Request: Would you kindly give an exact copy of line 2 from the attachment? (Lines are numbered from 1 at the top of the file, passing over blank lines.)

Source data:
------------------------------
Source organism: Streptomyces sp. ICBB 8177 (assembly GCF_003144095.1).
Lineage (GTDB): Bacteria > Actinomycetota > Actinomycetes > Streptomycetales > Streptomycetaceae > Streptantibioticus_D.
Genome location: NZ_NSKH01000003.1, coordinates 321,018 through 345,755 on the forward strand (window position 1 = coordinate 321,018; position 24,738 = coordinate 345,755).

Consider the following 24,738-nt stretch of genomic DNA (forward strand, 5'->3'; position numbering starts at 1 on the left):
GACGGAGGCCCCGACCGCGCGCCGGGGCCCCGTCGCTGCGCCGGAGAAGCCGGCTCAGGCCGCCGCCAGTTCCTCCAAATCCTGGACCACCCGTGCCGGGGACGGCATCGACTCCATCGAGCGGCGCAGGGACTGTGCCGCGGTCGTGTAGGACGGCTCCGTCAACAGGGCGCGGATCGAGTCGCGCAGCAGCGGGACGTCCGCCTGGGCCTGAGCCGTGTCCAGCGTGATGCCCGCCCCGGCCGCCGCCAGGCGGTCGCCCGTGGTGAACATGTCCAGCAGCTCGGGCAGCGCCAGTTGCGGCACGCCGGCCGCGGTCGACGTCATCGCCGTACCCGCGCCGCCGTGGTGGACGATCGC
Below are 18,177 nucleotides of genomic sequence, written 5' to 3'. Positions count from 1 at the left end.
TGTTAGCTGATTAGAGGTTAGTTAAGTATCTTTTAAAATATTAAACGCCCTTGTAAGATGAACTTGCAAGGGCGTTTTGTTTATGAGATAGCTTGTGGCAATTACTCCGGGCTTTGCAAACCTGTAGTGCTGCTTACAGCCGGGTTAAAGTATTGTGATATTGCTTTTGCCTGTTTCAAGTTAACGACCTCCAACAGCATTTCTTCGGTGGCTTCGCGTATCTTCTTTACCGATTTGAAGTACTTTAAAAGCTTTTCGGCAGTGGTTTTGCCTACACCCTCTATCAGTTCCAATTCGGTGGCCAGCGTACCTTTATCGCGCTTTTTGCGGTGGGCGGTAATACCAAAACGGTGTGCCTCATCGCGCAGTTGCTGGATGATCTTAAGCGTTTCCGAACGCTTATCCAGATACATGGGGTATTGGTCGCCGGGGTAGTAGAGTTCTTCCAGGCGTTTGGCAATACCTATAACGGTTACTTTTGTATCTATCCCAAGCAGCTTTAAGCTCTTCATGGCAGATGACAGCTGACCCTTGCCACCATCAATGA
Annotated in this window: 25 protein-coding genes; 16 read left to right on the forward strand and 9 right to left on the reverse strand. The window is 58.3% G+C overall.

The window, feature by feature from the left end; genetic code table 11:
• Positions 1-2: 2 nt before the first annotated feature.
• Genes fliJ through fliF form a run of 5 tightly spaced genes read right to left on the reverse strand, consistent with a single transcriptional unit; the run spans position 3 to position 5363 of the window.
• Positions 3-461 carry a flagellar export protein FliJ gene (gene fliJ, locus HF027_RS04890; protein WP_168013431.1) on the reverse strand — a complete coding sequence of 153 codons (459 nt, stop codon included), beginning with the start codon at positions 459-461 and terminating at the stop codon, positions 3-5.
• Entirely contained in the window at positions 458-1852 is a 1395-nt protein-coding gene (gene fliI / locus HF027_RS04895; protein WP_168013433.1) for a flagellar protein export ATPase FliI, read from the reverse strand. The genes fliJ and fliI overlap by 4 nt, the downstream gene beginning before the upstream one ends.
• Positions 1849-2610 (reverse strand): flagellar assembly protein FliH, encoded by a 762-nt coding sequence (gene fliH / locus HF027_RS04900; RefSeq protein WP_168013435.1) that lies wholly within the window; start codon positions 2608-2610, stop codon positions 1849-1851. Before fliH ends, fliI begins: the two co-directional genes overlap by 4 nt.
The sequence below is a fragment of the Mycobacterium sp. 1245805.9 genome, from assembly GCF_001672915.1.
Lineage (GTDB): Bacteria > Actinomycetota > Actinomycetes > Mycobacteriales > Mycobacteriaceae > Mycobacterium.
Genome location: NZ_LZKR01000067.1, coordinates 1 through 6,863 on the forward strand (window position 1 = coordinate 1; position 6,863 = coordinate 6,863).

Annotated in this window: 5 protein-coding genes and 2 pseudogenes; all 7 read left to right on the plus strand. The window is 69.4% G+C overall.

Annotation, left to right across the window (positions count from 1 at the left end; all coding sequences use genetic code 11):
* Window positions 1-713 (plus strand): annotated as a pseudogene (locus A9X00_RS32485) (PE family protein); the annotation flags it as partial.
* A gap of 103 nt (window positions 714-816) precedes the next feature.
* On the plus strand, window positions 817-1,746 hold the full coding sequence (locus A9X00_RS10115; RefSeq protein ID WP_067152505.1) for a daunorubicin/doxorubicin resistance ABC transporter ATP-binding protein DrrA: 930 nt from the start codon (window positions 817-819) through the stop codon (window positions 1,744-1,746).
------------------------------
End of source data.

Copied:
Lineage (GTDB): Bacteria > Actinomycetota > Actinomycetes > Streptomycetales > Streptomycetaceae > Streptantibioticus_D.